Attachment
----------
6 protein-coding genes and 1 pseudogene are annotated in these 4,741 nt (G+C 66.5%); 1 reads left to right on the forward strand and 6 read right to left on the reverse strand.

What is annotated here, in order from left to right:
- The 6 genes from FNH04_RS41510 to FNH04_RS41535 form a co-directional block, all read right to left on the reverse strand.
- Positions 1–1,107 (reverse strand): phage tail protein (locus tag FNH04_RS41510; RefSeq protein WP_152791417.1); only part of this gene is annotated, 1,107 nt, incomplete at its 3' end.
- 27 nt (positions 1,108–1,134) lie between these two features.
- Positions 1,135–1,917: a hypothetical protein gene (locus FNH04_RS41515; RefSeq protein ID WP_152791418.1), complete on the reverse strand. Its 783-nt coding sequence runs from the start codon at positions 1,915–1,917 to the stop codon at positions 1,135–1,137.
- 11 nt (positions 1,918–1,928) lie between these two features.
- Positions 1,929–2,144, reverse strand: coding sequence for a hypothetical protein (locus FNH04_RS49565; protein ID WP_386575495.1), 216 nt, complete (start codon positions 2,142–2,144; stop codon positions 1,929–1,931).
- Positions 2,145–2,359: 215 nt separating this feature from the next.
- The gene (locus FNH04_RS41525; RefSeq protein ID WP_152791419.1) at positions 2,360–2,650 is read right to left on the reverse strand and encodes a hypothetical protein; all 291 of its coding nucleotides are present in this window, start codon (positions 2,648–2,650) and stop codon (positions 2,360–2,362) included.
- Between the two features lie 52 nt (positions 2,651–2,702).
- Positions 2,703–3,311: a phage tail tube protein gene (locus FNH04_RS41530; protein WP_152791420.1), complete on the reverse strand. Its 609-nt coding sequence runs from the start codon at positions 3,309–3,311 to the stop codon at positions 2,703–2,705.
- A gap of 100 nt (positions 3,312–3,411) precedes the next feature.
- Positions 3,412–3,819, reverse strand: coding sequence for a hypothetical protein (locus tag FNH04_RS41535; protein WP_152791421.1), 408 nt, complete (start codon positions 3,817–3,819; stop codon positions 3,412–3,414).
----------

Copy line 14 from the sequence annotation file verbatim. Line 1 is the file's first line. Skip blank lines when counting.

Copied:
- Positions 3,412–3,819, reverse strand: coding sequence for a hypothetical protein (locus tag FNH04_RS41535; protein WP_152791421.1), 408 nt, complete (start codon positions 3,817–3,819; stop codon positions 3,412–3,414).